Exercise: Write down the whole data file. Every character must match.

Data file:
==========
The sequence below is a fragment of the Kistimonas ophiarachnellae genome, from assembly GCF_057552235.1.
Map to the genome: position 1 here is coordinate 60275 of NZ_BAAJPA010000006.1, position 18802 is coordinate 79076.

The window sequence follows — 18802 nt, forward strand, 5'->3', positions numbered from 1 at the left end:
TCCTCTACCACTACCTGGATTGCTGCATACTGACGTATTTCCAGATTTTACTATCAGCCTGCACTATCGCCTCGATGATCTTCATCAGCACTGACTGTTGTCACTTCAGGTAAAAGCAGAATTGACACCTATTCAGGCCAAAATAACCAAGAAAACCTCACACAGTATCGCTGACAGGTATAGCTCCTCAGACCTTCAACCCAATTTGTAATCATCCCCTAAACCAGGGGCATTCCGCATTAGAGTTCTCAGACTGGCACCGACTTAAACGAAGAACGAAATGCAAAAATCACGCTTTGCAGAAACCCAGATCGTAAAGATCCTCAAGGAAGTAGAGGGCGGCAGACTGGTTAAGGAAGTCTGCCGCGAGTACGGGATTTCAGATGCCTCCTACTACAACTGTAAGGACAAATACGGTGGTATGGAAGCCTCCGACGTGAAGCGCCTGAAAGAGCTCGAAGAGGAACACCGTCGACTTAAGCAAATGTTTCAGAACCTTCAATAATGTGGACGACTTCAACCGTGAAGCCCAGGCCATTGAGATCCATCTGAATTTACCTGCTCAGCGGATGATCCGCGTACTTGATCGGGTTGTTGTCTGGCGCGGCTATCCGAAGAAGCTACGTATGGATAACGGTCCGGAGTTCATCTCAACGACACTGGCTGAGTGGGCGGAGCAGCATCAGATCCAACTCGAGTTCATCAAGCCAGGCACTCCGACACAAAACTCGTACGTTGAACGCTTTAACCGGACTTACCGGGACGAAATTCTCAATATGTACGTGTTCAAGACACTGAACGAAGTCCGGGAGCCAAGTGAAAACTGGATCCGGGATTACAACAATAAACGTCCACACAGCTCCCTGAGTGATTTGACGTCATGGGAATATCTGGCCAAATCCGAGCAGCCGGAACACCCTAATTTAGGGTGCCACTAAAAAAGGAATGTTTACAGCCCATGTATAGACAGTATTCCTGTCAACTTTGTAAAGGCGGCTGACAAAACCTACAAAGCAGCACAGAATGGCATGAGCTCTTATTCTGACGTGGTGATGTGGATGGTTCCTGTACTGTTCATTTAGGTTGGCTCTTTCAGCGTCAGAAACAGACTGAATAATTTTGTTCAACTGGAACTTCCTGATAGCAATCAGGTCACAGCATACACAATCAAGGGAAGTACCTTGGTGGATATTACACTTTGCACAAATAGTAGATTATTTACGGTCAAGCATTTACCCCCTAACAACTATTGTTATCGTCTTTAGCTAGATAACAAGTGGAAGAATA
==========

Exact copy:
The sequence below is a fragment of the Kistimonas ophiarachnellae genome, from assembly GCF_057552235.1.
Map to the genome: position 1 here is coordinate 60275 of NZ_BAAJPA010000006.1, position 18802 is coordinate 79076.

The window sequence follows — 18802 nt, forward strand, 5'->3', positions numbered from 1 at the left end:
TCCTCTACCACTACCTGGATTGCTGCATACTGACGTATTTCCAGATTTTACTATCAGCCTGCACTATCGCCTCGATGATCTTCATCAGCACTGACTGTTGTCACTTCAGGTAAAAGCAGAATTGACACCTATTCAGGCCAAAATAACCAAGAAAACCTCACACAGTATCGCTGACAGGTATAGCTCCTCAGACCTTCAACCCAATTTGTAATCATCCCCTAAACCAGGGGCATTCCGCATTAGAGTTCTCAGACTGGCACCGACTTAAACGAAGAACGAAATGCAAAAATCACGCTTTGCAGAAACCCAGATCGTAAAGATCCTCAAGGAAGTAGAGGGCGGCAGACTGGTTAAGGAAGTCTGCCGCGAGTACGGGATTTCAGATGCCTCCTACTACAACTGTAAGGACAAATACGGTGGTATGGAAGCCTCCGACGTGAAGCGCCTGAAAGAGCTCGAAGAGGAACACCGTCGACTTAAGCAAATGTTTCAGAACCTTCAATAATGTGGACGACTTCAACCGTGAAGCCCAGGCCATTGAGATCCATCTGAATTTACCTGCTCAGCGGATGATCCGCGTACTTGATCGGGTTGTTGTCTGGCGCGGCTATCCGAAGAAGCTACGTATGGATAACGGTCCGGAGTTCATCTCAACGACACTGGCTGAGTGGGCGGAGCAGCATCAGATCCAACTCGAGTTCATCAAGCCAGGCACTCCGACACAAAACTCGTACGTTGAACGCTTTAACCGGACTTACCGGGACGAAATTCTCAATATGTACGTGTTCAAGACACTGAACGAAGTCCGGGAGCCAAGTGAAAACTGGATCCGGGATTACAACAATAAACGTCCACACAGCTCCCTGAGTGATTTGACGTCATGGGAATATCTGGCCAAATCCGAGCAGCCGGAACACCCTAATTTAGGGTGCCACTAAAAAAGGAATGTTTACAGCCCATGTATAGACAGTATTCCTGTCAACTTTGTAAAGGCGGCTGACAAAACCTACAAAGCAGCACAGAATGGCATGAGCTCTTATTCTGACGTGGTGATGTGGATGGTTCCTGTACTGTTCATTTAGGTTGGCTCTTTCAGCGTCAGAAACAGACTGAATAATTTTGTTCAACTGGAACTTCCTGATAGCAATCAGGTCACAGCATACACAATCAAGGGAAGTACCTTGGTGGATATTACACTTTGCACAAATAGTAGATTATTTACGGTCAAGCATTTACCCCCTAACAACTATTGTTATCGTCTTTAGCTAGATAACAAGTGGAAGAATA